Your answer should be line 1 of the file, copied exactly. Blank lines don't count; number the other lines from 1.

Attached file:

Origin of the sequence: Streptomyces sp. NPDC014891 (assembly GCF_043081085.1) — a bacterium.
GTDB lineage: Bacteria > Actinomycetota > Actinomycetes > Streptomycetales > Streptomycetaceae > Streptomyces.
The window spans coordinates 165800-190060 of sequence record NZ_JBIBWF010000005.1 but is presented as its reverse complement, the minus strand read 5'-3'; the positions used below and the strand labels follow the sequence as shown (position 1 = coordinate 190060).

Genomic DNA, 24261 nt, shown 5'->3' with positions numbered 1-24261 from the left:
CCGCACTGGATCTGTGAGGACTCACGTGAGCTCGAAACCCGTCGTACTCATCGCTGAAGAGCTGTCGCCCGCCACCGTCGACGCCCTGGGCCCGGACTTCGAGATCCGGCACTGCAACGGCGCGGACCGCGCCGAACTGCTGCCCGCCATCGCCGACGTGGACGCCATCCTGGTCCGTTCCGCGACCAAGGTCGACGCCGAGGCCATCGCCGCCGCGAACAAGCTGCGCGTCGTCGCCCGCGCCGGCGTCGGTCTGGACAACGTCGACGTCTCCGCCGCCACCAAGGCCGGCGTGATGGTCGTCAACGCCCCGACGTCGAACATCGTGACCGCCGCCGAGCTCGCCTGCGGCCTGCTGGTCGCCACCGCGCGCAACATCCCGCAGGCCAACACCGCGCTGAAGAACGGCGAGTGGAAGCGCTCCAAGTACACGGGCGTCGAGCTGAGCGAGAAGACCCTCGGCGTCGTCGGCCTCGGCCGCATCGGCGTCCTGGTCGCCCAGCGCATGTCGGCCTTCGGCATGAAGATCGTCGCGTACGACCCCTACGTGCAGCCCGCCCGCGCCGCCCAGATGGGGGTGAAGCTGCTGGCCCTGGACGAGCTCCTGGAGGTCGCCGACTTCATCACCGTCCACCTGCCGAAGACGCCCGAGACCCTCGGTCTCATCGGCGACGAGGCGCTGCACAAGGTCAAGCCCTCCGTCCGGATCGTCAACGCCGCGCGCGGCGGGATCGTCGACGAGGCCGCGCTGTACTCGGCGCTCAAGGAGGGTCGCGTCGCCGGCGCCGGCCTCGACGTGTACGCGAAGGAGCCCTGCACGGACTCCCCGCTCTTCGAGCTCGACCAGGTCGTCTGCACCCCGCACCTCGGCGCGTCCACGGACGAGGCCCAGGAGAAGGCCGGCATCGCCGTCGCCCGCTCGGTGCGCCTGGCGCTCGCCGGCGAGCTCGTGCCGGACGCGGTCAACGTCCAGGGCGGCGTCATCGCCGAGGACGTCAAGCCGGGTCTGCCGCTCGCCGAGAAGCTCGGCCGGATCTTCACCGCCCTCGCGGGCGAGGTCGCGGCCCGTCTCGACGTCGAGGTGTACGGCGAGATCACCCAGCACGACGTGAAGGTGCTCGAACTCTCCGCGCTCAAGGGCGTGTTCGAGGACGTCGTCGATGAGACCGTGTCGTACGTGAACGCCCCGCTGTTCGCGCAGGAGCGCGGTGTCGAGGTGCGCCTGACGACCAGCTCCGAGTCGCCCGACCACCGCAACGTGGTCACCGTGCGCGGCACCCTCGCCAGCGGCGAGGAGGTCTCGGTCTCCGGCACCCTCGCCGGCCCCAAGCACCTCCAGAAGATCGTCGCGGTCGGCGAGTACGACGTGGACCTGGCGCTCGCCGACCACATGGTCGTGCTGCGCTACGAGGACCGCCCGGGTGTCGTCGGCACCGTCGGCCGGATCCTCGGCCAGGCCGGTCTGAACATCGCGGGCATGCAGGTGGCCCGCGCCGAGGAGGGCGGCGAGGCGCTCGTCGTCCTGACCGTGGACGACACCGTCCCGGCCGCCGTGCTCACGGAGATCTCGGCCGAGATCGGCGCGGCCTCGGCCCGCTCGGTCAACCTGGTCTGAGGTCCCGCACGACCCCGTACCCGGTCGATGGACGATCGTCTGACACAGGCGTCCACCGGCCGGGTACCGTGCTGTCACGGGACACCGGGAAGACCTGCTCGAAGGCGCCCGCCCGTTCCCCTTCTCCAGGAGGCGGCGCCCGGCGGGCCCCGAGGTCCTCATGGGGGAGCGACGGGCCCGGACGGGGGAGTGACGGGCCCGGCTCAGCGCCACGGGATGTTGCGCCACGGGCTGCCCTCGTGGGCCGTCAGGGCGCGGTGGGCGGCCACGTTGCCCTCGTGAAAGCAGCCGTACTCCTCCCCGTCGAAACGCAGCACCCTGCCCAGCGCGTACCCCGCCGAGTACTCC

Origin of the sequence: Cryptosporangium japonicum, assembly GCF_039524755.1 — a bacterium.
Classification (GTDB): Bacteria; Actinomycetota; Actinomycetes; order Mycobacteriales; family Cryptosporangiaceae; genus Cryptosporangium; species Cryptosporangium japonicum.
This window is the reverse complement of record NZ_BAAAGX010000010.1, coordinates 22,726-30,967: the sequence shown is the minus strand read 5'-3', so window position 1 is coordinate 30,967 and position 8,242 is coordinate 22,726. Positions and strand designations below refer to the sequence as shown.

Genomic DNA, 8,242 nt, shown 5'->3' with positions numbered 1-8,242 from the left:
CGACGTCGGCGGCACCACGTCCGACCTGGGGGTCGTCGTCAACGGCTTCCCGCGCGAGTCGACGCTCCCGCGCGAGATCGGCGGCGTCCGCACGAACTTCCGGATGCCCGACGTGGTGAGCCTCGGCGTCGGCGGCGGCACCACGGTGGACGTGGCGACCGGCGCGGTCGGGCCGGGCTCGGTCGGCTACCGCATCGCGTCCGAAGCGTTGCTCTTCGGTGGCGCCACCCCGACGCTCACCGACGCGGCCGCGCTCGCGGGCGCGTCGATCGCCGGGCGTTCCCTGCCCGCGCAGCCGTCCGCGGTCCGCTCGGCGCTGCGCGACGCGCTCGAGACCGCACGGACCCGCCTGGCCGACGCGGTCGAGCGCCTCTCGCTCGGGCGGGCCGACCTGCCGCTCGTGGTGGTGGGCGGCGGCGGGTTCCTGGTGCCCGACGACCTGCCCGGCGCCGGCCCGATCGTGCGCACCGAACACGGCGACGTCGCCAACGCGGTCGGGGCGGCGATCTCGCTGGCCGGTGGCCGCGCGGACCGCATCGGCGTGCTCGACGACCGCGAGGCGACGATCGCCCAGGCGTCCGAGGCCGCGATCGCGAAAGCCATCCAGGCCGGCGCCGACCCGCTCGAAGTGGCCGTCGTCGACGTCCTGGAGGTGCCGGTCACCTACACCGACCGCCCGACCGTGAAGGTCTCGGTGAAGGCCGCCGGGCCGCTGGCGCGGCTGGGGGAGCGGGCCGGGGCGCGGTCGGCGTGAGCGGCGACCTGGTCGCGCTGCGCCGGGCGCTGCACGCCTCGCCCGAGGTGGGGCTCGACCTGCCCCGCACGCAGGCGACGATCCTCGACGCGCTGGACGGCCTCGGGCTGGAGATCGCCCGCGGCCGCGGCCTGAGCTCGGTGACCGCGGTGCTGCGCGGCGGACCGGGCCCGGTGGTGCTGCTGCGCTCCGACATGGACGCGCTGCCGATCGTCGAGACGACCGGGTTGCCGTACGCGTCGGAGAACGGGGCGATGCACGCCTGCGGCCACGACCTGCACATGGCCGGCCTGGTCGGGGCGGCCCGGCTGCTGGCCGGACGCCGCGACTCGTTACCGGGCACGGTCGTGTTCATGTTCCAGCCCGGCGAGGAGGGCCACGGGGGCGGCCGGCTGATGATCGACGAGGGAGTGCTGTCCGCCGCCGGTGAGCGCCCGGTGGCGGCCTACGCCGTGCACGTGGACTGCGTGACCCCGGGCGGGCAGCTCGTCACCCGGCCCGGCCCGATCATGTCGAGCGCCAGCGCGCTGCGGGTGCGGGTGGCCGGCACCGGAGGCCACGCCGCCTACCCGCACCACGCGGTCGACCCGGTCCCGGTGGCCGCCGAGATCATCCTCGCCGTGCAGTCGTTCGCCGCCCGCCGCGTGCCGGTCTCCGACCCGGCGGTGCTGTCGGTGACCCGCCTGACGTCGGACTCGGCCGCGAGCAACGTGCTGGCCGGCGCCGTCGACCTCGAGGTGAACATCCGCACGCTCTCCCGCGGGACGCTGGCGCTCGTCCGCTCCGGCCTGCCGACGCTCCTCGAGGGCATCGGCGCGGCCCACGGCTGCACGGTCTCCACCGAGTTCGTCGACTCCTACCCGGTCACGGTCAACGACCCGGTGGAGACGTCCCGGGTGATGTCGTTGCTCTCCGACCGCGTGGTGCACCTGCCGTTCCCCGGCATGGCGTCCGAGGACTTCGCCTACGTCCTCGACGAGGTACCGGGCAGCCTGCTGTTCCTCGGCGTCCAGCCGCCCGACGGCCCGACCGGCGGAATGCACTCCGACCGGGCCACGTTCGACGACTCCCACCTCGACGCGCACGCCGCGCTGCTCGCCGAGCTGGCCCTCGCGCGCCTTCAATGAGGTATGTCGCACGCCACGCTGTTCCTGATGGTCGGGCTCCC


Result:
Origin of the sequence: Streptomyces sp. NPDC014891 (assembly GCF_043081085.1) — a bacterium.